Cross-posted from The Guardian and Nature
Intro to SLR and the study, from The Guardian, followed by the article abstract
One of the great things about science is that it allows you to make predictions. Three top climate scientists just made a very bold prediction regarding sea level rise; we should know in a few years if they are correct.
As humans emit greenhouse gases, it’s causing the Earth to warm. That’s indisputable and proven. We can actually measure the amount of extra heat. Since most of it ends up in the oceans, we can also measure other changes in the oceans.
For instance, the oceans are rising. We know that’s indisputable. Measurements taken from physical gauges and from satellites confirm sea level rise. The cause of the rise is more complex.
Part of the rise is from ocean warming – warm water is less dense so the sea level rises as temperatures increase. Another part of the rise is from melting ice, especially ice that is currently on land (like glaciers and ice sheets). As this ice melts and flows into the oceans, the water levels rise. A third reason for sea level changes is from alterations of where water is stored on the planet. For instance, changing rainfall patterns and storage of water underground, in lakes, or in the atmosphere can affect sea levels.
The three ways we know sea levels are rising are from physical tide gauges, from satellites that measure the water height, and from satellites that measure where ice is stored across the globe. While tide gauge measurements go back many years, they only measure water levels at their location. Many tide gauges have to be in place to get an accurate sense of what is happening globally.
Satellites, on the other hand, are much more capable of taking global measurements. The problem with satellites is they have only been taking measurements since approximately 1993 (not nearly as long as tide gauges). So scientists try to combine these two measurements to get a long-term and global picture of what is really happening.
A very recent paper published in Nature has evaluated the history of sea level rise, and what they find is really interesting. The lead author (John Fasullo from the National Center for Atmospheric Research) and his colleagues tried to determine if the rate of sea level rise is changing. That is, are the water levels rising linearly, the same amount each year? Or, is the rate increasing (faster and faster each year)?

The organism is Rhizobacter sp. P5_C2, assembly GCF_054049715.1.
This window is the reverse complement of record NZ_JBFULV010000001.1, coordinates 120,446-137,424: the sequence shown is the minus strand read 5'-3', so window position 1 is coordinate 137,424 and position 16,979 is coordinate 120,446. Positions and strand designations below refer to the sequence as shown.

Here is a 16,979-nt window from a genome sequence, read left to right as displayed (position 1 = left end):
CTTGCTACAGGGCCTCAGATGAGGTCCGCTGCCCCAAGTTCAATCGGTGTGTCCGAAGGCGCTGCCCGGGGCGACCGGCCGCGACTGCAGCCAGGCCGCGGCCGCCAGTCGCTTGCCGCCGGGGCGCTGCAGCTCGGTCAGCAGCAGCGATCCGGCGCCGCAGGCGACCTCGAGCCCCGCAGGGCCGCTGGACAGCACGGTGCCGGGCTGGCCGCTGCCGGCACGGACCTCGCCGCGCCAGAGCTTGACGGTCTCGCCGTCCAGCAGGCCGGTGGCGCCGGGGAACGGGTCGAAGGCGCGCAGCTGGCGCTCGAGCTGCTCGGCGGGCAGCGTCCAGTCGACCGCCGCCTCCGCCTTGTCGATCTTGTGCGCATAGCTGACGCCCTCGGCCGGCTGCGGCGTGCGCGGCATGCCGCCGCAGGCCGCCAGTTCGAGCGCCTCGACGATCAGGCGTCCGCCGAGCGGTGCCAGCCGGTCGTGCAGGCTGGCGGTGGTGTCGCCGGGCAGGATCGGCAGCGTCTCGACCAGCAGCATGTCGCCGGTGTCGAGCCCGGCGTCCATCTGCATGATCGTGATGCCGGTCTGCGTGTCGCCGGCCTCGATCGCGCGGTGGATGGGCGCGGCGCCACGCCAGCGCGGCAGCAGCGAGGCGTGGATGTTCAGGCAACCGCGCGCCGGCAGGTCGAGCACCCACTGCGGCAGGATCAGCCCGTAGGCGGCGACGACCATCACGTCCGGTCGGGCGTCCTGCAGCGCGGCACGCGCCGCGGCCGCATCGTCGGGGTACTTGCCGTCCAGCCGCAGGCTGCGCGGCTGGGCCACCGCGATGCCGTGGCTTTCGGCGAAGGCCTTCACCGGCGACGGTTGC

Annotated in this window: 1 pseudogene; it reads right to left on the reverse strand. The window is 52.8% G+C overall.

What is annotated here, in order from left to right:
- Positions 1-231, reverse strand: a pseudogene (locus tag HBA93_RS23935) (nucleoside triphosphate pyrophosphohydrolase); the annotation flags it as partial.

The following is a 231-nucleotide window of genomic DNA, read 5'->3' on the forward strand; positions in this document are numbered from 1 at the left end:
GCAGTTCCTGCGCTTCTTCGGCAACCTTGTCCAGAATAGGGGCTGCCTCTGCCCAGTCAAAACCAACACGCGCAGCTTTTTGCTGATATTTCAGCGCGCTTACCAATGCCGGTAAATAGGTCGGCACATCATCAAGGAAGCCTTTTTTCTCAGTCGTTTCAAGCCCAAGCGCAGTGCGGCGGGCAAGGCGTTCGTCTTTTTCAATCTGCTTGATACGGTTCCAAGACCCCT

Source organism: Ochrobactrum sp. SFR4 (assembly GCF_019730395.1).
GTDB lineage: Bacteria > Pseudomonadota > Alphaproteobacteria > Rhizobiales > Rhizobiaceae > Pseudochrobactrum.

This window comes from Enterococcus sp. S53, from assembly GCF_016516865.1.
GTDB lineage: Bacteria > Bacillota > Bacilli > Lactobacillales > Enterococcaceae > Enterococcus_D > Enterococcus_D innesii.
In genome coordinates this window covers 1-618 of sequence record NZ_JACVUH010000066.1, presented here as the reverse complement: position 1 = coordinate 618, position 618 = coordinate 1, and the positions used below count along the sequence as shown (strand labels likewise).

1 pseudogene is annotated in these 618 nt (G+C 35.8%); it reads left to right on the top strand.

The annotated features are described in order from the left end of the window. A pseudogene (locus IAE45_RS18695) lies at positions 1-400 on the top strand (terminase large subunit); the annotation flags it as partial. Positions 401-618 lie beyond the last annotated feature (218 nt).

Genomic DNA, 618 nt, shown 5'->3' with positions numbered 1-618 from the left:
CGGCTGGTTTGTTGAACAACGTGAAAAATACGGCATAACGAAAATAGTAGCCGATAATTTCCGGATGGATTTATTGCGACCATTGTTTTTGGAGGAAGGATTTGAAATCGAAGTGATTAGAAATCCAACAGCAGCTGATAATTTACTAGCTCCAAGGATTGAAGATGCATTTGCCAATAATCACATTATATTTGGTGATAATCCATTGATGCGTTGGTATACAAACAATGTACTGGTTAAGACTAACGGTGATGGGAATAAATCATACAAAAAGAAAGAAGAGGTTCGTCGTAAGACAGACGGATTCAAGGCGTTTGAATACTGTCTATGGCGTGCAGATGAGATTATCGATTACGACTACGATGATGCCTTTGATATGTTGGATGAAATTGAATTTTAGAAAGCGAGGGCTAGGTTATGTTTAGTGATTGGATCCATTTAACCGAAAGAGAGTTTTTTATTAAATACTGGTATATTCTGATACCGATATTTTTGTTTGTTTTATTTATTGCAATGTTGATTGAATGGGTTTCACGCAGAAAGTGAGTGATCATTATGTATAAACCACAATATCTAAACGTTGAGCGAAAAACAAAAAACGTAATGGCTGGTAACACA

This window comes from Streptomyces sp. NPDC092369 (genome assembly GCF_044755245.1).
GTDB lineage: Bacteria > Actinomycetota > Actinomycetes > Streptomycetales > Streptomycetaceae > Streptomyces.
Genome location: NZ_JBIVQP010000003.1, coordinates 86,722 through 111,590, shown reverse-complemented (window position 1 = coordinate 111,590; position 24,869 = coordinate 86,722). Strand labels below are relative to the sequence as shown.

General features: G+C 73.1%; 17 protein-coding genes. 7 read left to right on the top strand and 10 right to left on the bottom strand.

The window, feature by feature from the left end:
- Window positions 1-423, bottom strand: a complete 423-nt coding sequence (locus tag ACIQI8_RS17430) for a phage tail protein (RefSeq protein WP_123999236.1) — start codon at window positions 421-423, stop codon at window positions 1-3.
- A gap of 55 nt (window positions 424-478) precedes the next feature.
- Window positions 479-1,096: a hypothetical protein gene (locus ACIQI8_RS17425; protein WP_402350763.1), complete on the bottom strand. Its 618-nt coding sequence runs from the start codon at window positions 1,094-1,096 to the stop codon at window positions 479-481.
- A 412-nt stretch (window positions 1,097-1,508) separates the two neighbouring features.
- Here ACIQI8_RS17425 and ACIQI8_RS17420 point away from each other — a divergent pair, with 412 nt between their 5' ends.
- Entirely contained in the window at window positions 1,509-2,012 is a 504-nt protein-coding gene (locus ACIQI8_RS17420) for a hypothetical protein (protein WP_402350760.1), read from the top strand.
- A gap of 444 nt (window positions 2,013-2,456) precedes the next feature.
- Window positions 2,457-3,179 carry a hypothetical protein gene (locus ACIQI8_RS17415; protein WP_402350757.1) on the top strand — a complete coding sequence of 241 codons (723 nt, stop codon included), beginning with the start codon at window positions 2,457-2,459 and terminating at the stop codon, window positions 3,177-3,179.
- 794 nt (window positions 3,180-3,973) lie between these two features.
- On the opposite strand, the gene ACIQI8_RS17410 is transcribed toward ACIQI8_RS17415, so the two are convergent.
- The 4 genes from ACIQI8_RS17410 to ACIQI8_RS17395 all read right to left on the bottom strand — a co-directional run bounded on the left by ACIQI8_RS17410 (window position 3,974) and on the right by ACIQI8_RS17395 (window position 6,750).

Using satellite data, the authors found little evidence of an acceleration. However, they show that this is because the satellites began measuring in 1993, right after a large volcanic eruption (Mount Pinatubo). This eruption temporarily reduced global warming because particles from the eruption blocked sunlight. Just by coincidence, the timing of the satellites and the eruption has affected the water rise so that it appears to be linear. Had the eruption not occurred, the rate would have increased.
This allows the scientists to make a prediction:
barring another major volcanic eruption, a detectable acceleration is likely to emerge from the noise of internal climate variability in the coming decade.
This means that the authors will be able to statistically observe an increase, even though the Earth experiences natural changes that may mask any increase.
I communicated with Dr. Fasullo, asking him why this paper is so important. He told me:
This article shows that the acceleration of sea level rise is real and ongoing. It is also an example of how climate models can play a key role in both the interpretation of observations and the prediction of near-future climate.
While only time will tell if they are right, I’d put my money on the scientists.
Nature, 10 August 2016
Global mean sea level rise estimated from satellite altimetry provides a strong constraint on climate variability and change and is expected to accelerate as the rates of both ocean warming and cryospheric mass loss increase over time. In stark contrast to this expectation however, current altimeter products show the rate of sea level rise to have decreased from the first to second decades of the altimeter era. Here, a combined analysis of altimeter data and specially designed climate model simulations shows the 1991 eruption of Mt Pinatubo to likely have masked the acceleration that would have otherwise occurred. This masking arose largely from a recovery in ocean heat content through the mid to late 1990 s subsequent to major heat content reductions in the years following the eruption. A consequence of this finding is that barring another major volcanic eruption, a detectable acceleration is likely to emerge from the noise of internal climate variability in the coming decade.